It therefore came as no surprise when our Norwegian colleagues 1Kristian Hassel and Kjell Flatberg along with their collaborators demonstrated, using DNA sequence data, that the material from Tierra del Fuego was a species distinct from what in the northern hemisphere had been called S. magellanicum in the past. In their new study Sphagnum magellanicum was split into three species − the ‘true’ S. magellanicum Brid. restricted to southern South America, S. medium Limpr. widespread in Europe and North America, including the British Isles and a new species S. divinum Flatberg & Hassel, also widespread in northern Europe, northern Asia, Japan and North America, but not reported from the British Isles. In response to this study, Mark Hill, our leading British Sphagnologist, has studied a range of British ‘S. magellanicum’ specimens, some from the Edinburgh herbarium, and found that most were S. medium, but seven were S. divinum, confirmed by him from Caernarvonshire and Flintshire in North Wales, Derbyshire and Northumberland in England, Berwickshire in SE Scotland and County Meath and County Wicklow in Ireland – an addition to the 35 species of Sphagnum previously known from Britain and Ireland.
The only Scottish specimen found so far (D.G. Long 28548) was collected at Penmanshiel Moss in eastern Berwickshire in 1999 where it grew in peaty hollows on the edge of a former raised bog, but on returning to this site recently I found the habitat had been lost to forestry activities and a wind farm, with no sign of the moss. However, it is very likely that further study will reveal more Scottish localities for this species. Penmanshiel Moss is probably now damaged beyond repair, but its fate is evidence of the importance of the current 3’Peatland Action’ programme supporting restoration of the many damaged peatlands in Scotland. At last the importance of this habitat and its component plants in locking up vast amounts of carbon is being fully recognised, and further exploitation and destruction of our precious peatlands should be strongly discouraged.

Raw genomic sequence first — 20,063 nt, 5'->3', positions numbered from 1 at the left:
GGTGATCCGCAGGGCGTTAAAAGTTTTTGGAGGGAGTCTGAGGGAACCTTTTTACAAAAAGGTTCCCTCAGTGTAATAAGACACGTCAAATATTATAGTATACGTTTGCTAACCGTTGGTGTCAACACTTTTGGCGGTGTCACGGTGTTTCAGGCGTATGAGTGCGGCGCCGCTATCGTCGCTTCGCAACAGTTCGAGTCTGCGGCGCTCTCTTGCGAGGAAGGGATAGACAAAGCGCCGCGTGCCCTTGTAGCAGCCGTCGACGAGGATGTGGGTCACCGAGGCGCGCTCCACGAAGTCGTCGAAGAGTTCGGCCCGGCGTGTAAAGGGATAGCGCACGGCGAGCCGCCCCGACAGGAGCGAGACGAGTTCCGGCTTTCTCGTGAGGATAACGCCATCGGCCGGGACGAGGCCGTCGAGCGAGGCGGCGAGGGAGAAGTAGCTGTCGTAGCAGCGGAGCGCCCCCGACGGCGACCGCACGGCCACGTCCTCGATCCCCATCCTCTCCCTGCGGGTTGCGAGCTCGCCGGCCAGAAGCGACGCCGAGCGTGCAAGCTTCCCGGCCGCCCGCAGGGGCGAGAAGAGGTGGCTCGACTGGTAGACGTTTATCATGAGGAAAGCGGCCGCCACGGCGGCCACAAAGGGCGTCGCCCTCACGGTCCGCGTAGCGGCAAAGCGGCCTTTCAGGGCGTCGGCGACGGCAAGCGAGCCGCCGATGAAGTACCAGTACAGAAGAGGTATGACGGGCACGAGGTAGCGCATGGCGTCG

1 Hassel, K., Kyrkjeeide, M.O., Yousefi, N., Prestø, T., Stenøien, H.K. , Shaw, A.J. & Flatberg, K.I. 2018. Sphagnum divinum (sp.nov.) and S. medium Limpr. and their relationship to S. magellanicum Brid. Journal of Bryology 40: 197−222.
2 Cleghorn, H. 1868. Biographical notice of the late Dr. Walker-Arnott. Transactions of the Botanical Society of Edinburgh 9: 414−426.
Hello. I read your article with interest. In particular I note that the Berwickshire in Scotland has been lost. I have been researching landscape colours local to Scottish clan seats to see if there is a correlation between the landscape and tartan colours.
In my research I took photographs of striking pink and red mosses that may be of interest to you. unfortunately I cannot attach the photos.